As Lake Harriet United Methodist celebrates 100 years, congregation works to develop a new type of ministry
FULTON — As they reach their centennial anniversary, members of Lake Harriet United Methodist Church are reaching out to new people and creating new ministries in Southwest neighborhoods.
The more than 500 members of the church, at 49th and Chowen Ave. S., are starting a new ministry, aimed at those who do not now attend any religious community or who have dropped out of a church.
“It’s important that we build this new ministry now as we celebrate our 100 years,” said the Rev. Lyndy Zabel, senior minister at Lake Harriet. The church was started as a small worshiping group in some homes in Linden Hills in 1904, and was incorporated officially as a Methodist church in 1907. Just as people met in homes then, in very untraditional arenas for that time, so, now, Lake Harriet members are starting over in new, small group discussions of ways to reach out to their neighbors.
“We need to address the cynicism of the unchurched because it’s a legitimate spiritual spot to be in,” Zabel said, “just as we acknowledge and honor the strong faith of others among us.”
Lake Harriet now has two worship services on Sunday mornings, a traditional service at 9:30 a.m. and contemporary service with a praise band at 11 a.m.
In 1907, the church began at 44th and Upton Ave. S., but it soon outgrew that small frame building. The English Lutheran Church bought that building and moved it to 49th and York Ave. S. It is now the Dharma Field Zen Center. The Methodists then built a much bigger building at 44th and Upton, which is now the home of the Lake Harriet Spiritual Community Church. Right after World War II, the Methodists decided to move to the present site, to accommodate continuing growth, dedicating the new building in 1953. Thirty-three members at Lake Harriet recently visited the two other worshiping centers and “We saw that both communities have kept their buildings in excellent condition and continue to use them for spiritual, not commercial, purposes,” said Patti Marsh Cagle, a member at Lake Harriet.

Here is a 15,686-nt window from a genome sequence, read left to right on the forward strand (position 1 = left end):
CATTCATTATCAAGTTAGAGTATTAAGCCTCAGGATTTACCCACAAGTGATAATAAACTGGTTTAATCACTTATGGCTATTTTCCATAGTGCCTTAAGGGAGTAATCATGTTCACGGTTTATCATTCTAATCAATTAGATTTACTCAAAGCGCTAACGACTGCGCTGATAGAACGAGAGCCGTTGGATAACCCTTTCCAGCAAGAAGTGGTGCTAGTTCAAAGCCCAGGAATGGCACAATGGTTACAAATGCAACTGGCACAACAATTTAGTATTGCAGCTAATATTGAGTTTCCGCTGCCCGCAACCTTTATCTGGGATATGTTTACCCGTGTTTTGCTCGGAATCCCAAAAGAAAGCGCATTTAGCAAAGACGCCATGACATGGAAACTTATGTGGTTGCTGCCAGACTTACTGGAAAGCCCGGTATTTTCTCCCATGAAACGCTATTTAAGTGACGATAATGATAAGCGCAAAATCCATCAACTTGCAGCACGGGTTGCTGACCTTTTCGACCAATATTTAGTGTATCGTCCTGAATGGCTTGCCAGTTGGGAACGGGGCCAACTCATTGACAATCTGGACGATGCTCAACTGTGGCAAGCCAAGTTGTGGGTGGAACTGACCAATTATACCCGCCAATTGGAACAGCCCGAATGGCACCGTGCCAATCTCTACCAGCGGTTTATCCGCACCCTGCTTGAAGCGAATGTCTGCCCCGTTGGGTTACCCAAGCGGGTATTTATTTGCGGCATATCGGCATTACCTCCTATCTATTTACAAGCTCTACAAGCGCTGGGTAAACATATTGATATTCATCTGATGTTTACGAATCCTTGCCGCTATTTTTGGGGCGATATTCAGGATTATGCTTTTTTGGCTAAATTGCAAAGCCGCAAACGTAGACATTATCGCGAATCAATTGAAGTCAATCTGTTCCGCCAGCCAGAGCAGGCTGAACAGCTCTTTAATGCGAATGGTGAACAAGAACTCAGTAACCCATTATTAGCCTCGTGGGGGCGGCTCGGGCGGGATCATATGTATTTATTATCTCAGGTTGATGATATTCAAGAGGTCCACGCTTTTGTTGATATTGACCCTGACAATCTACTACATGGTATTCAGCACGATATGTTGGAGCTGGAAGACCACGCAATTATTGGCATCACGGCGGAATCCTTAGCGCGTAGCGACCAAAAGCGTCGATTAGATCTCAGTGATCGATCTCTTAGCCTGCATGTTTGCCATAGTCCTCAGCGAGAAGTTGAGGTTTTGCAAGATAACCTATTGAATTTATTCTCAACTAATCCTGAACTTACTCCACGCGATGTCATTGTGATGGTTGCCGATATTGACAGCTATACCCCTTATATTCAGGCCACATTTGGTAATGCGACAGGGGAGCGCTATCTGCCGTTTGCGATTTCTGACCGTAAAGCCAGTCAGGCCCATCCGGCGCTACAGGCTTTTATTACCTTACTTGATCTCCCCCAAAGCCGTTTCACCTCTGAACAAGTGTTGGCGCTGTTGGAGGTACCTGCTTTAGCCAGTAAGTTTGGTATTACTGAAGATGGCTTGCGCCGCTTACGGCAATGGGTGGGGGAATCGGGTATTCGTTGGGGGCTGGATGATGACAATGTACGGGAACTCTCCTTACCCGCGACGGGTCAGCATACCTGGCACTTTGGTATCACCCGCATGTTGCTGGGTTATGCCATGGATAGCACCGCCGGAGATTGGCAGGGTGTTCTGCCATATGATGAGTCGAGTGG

Now, members, under their commitment to “Open Minds, Open Doors, Open Hearts,’’ reach out in literally dozens of ways to the community, nationally and internationally. Groups help build classrooms and clinics in some of the poorest parts of the world, including Sierra Leone, and young people from the church go annually on summer work trips to some of the neediest areas of the U.S. In the wake of Hurricane Katrina, members continue to go to Mississippi and Louisiana, helping other churches and residents there as they struggle to regain their lives.
Members work with churches on the north side of Minneapolis to bring peace and healing and help with the basic necessities of life. Members regularly lobby their elected representatives on issues of the day. They also pay close attention to their own spiritual lives, with adult Bible classes and education programs for children and youth. The church produces an annual musical, seen by hundreds of residents. The next production will be “Godspell,” in March of 2008.
But, in the midst of this dynamic, growing, energetic congregation some of the most important work is the essence of community. “We observe a three-minute rule each Sunday,” Zabel said. “After worship, you have to spend three minutes talking with someone who don’t know very well before you greet all your old friends!”
It was in this light, of finding new friends and folks who might not want a traditional worship experience, that the new ministry, called the “Emerging Worship Community,” was started.
Lake Harriet isn’t the only church pushing new expressions of the faith in the hopes of gaining new members, but this particular effort is receiving financial support from the Minnesota Conference of the United Methodist Church, and newly appointed associate pastor, the Rev. Tyler Christiansen, is leading the effort. The hope is that newcomers will be drawn to talk about their spiritual needs and experiences in order to help form and blend the new worshiping experience. Nothing will be considered too silly or too extreme for contemplation, leaders promise. The group is studying the book “Velvet Elvis: Repairing the Christian Faith” by Rob Bell. The next discussion is at 7 p.m. Oct. 16 at the Uncommon Grounds Coffee House, 2809 Hennepin Ave.
Meanwhile, the members of Lake Harriet are in the midst of their centennial celebrations. All former members and others in the community are invited to any of the events and encouraged to come and share their memories. Members can often be seen around the church and the neighborhood wearing the signature gray T-shirts with the Lake Harriet centennial logo.
“We welcome anyone who wants to come and join us for any of our centennial events, whether you have ever been inside our doors,” Zabel said.
Martha Sawyer Allen is a former reporter for the Minneapolis Star Tribune and a member of Lake Harriet United Methodist Church.